Doubling as an educational laboratory for the University of Laval, this stunning public garden is like a living, breathing, mind-blowing encyclopedia of native and ornamental plants from Europe, the Americas, and Asia. Every one of the 4,000 species are arranged by botanical family, a practice rarely seen in modern-day botanical gardens. Plant enthusiasts will love the herbacetum featuring displays of diverse blooms that share a common family, and even amateurs will get a kick out of the modern sculptures, water garden, and rose garden.
Toronto Botanical Garden
It’s hard to believe Canada’s most highly-populated city could house an urban sanctuary of this size. Explore four acres of flourishing, diverse gardens at the Toronto Botanical Garden and make the most of the kids’ programs designed to educate little ones about nature and conservation. Follow the prehistoric reptile tracks to the Dinosaur Garden, filled with plants that were on the menu for dinosaurs eons ago, and check out the Alphabet and Sensory Gardens designed to help children learn through interaction with nature.
Visitors of all ages will love the intoxicating Kitchen & Herb Garden full of aromatic elixirs that feed the body and soul. The Beryl Ivey Knot Garden is ridiculously photogenic, with its artistic evergreen hedges pruned and shaped into abstract geometric patterns.
Assiniboine Park Conservatory, Winnipeg
With its fascinating climate-controlled indoor tropical gardens, outdoor zones, and one of the best zoos in Canada, you could easily spend an entire day at the Assiniboine Park Conservatory in Winnipeg, Manitoba. Roam the Leo Mol Sculpture Garden with its flourishing flowers and glittering ponds, renowned as a significant cultural landmark in Canada. Stroll the winding paths through the English Garden and breathe in the dizzying fragrance of the Formal Gardens with their orderly arrangements of eye-popping flora. Make sure you leave time to visit the Assiniboine Park Zoo, boasting the world’s best Arctic species exhibit, including polar bears, arctic foxes, snowy owl, and muskox.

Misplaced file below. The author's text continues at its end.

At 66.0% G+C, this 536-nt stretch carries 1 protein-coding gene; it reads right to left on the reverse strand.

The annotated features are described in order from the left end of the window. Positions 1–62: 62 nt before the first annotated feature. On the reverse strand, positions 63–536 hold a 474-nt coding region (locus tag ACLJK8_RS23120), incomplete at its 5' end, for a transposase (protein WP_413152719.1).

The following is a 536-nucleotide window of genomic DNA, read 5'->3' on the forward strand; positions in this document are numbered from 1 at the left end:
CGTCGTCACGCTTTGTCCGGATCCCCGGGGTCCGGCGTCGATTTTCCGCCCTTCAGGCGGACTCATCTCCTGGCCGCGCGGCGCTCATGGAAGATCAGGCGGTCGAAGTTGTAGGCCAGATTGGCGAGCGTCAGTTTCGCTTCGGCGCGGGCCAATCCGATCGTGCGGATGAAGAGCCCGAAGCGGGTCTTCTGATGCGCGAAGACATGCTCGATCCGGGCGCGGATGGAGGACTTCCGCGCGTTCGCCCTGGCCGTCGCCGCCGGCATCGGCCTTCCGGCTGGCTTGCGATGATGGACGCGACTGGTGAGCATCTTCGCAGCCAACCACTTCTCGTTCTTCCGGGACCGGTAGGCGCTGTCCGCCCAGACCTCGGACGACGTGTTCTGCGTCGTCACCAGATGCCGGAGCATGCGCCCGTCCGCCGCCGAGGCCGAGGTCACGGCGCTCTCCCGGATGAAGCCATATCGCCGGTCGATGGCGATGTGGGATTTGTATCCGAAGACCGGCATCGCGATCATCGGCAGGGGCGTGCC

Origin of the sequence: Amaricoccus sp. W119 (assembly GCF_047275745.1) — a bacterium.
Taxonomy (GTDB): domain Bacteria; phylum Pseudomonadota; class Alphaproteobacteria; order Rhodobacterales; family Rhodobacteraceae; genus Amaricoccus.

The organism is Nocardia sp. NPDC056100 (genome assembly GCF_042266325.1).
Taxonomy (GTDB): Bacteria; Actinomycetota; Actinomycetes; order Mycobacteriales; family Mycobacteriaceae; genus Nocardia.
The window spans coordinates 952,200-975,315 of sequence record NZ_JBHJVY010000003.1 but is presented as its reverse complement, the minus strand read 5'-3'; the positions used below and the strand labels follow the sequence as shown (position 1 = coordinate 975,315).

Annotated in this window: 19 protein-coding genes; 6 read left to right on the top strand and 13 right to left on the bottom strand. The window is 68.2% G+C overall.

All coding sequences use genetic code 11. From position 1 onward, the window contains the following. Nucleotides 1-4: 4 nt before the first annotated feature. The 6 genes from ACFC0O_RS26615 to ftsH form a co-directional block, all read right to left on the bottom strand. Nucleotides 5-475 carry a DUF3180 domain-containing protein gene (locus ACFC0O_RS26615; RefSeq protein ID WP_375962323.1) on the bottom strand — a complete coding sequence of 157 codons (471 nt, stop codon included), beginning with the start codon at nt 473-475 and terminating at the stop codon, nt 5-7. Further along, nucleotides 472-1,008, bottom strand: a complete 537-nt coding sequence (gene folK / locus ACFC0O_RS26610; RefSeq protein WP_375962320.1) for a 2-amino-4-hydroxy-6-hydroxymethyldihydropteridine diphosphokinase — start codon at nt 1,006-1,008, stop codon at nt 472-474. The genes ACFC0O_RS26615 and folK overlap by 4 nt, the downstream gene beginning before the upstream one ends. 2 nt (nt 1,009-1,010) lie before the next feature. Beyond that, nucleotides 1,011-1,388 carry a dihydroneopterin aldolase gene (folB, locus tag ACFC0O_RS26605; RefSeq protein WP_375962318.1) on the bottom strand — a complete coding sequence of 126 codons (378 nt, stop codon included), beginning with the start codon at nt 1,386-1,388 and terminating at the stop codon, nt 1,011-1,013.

The University of Alberta Botanic Garden
Framed by rolling hills, the University of Alberta Botanic Gardens in Edmonton has everything from ecological preserves and greenhouses, to aromati herbal gardens and butterfly havens. The most northerly botanical garden in Canada erupts with color, particularly in the magnificent Patrick Seymour Alpine Garden, adorned with alpine trees and vivid rhododendrons. Visit the greenhouses, home to a gaudy explosion of butterflies, succulents and orchids, and don’t miss the Garden’s newest addition, the nearly 12-acre Aga Khan Garden, an extraordinary contemporary interpretation of Islamic landscape architecture in a northern climate. This visually-stunning experience includes secluded forest paths, granite and limestone terraces, tumbling waterfalls, fruit orchards, and more than 25,000 trees, perennials, and wetland plants.
VanDusen Botanical Garden, Vancouver
Who doesn’t love a garden maze? The VanDusen Botanical Garden in Vancouver, British Columbia, features an Elizabethan Maze of epic proportions. Weave your way through the 3,000 pyramidal cedars or, if the thought terrifies you, take a bird’s-eye view from above at the observation terrace. The oriental Stone Garden is well worth a look, with its vertical outcroppings of rock symbolizing islands a dry lake, and the garden sculptures scattered throughout are so naturally placed they seem to spring from the earth itself. VanDusen’s visitor center is a carbon-neutral building and a perfect example of sustainable living, with its power and water generated by the building itself, through solar panels and other eco-friendly strategies.